Suki Seokyeong Kang | Leeum Museum of Art

Artforum

Suki Seokyeong Kang can break your heart. Thinking back to the time, decades ago, when her grandmother was nearing the end of her life, the South Korean artist attempted to channel her in ultra-restrained sculptures, wrapping colored thread around skeletal steel cylinders and then gingerly perching one atop another at different angles. These curving “Grandmother Tower” pieces suggest bent-over, barely-there bodies, solid components forming precarious wholes. They exemplify Kang’s gift for redirecting post-Minimalist tropes toward affecting new ends.

 

Kang’s methods are so precise, so economical, that it is dangerously easy to miss the full extent of her achievements. (I confess that, amid the grand 2019 Venice Biennale, I pegged her characteristically subtle displays as bland and obscure.) But that is our problem, not hers. You have to look closely at her meticulous, gemlike objects to tease out their full allusive and anthropomorphic power and to grasp the import of the traditional Korean crafts that she adapts. Thankfully, it was easy to do that in this feast of a midcareer survey, “Willow Drum Oriole,”which arrayed more than 130 works from her many series across two floors. June Young Kwak, Leeum’s head of exhibitions, and EJ Cho, a curator there, organized the show.

 

 

The cavernous ground-floor space resembled a natural scene that had been abstracted into Kang’s idiom. “Mountain” sculptures (a recent series) for each of the four seasons—just a few steel curves adorned with threads and thin chains (winter is white and shaggy)—stood on pedestals, near vast dyed-wool carpets, Day, 2021–23, and Night, 2021, on the floor and a wall, respectively. These are rhythmic geometric abstractions defined by grids, which recur in Kang’s work. (The jeongganbo, a system of musical notation developed in fifteenth-century Joseon, now Korea, is one influence.) Here, too, were a soaring Grandmother Tower, 2018–19, and jaunty smaller sculptures: cylinders, some incorporating tree trunks, perched atop legs with wheels: forest creatures, perhaps. Recordings of wind and birds intensified the sense of being outside in the world.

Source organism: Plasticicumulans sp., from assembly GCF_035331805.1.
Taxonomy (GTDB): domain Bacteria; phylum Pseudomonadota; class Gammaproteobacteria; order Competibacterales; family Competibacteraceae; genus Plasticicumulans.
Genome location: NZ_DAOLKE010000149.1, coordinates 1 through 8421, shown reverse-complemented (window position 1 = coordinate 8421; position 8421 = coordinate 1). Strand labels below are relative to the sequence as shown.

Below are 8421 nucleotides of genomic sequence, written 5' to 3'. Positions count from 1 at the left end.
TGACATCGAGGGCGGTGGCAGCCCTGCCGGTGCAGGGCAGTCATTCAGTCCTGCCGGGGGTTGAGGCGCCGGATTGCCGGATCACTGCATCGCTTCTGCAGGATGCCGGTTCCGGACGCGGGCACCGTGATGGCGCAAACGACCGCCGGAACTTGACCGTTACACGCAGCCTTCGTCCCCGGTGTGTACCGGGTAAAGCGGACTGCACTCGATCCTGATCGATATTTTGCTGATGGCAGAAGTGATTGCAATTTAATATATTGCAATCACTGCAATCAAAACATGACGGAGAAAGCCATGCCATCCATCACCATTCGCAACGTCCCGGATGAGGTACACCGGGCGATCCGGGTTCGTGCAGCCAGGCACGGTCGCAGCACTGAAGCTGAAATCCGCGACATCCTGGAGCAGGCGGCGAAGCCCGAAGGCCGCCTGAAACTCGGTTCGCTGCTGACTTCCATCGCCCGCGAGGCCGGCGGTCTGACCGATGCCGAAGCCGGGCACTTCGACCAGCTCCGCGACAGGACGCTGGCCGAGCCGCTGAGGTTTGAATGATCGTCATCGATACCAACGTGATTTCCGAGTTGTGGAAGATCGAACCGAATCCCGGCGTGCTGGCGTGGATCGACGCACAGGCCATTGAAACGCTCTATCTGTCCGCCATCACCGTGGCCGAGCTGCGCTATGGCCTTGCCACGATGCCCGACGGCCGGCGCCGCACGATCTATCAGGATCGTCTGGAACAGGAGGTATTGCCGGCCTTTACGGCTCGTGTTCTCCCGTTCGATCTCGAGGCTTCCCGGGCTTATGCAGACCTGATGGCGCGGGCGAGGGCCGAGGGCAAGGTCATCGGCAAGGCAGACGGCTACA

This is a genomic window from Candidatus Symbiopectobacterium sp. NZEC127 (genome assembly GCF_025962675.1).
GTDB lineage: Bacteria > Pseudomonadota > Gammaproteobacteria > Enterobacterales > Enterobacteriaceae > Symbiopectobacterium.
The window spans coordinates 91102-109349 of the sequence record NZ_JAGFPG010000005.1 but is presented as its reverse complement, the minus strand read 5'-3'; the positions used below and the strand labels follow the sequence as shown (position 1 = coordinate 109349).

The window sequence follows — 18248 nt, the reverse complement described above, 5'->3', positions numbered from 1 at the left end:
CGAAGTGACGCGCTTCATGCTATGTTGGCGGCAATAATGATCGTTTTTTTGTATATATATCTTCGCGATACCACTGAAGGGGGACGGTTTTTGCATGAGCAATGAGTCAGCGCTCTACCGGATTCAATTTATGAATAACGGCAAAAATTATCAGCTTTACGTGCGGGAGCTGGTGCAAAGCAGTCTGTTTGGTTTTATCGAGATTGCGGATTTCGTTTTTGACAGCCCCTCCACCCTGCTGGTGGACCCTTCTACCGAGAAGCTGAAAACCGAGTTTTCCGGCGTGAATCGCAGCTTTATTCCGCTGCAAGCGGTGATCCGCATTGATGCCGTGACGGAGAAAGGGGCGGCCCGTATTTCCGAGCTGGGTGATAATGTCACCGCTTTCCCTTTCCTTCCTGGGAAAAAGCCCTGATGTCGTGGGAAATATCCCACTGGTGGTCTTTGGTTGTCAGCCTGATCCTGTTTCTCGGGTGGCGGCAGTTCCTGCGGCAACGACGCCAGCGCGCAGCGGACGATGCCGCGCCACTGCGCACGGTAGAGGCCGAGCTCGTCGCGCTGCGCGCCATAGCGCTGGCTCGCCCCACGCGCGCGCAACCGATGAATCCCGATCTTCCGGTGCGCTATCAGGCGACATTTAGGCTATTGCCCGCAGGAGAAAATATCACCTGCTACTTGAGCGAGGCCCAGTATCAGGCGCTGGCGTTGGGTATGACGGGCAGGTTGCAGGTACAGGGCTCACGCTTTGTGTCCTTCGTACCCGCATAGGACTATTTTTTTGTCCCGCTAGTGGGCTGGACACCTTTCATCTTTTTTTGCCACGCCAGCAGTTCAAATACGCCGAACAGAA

A painter by training, Kang can conjure meaty, frenetic abstractions atop hanji, bark paper—there were a few here—but her most intriguing painterly works center on hwamunseok, handwoven rush mats that she makes with artisans. They tend to contain just a few predominant colors—shades of peach, evergreen, and pale mint, for instance—and fragments of what could be symbols or maps. The artist enclosed some mats in gridded metal boxes that obscure and enliven them and hung others loose, like abstract pictures, charismatic and mysterious. During the Joseon dynasty, court dancers, usually women, would perform atop such mats, majestic within narrow confines.

 

Operating within her self-imposed formal constraints, Kang built a beguiling, idiosyncratic Gesamtkunstwerk of a show in which everything felt strangely alive (even on the less-convincing second floor, a smaller black-walled space where she presented reductive metal sculptures of mountains and ears). A video showed performers interacting with her pieces (live “activations” also occurred) while elsewhere, on headphones integrated into sculptures, viewers could hear the artist and the musician Kevin Oh recite poems, in Korean and English, inspired by her work, written by various poets. One by Hee-kyoung Yoo reads, in part, “In this narrow meadow we are looking in different directions but / know each other as if in dreams.”

January 1, 2024
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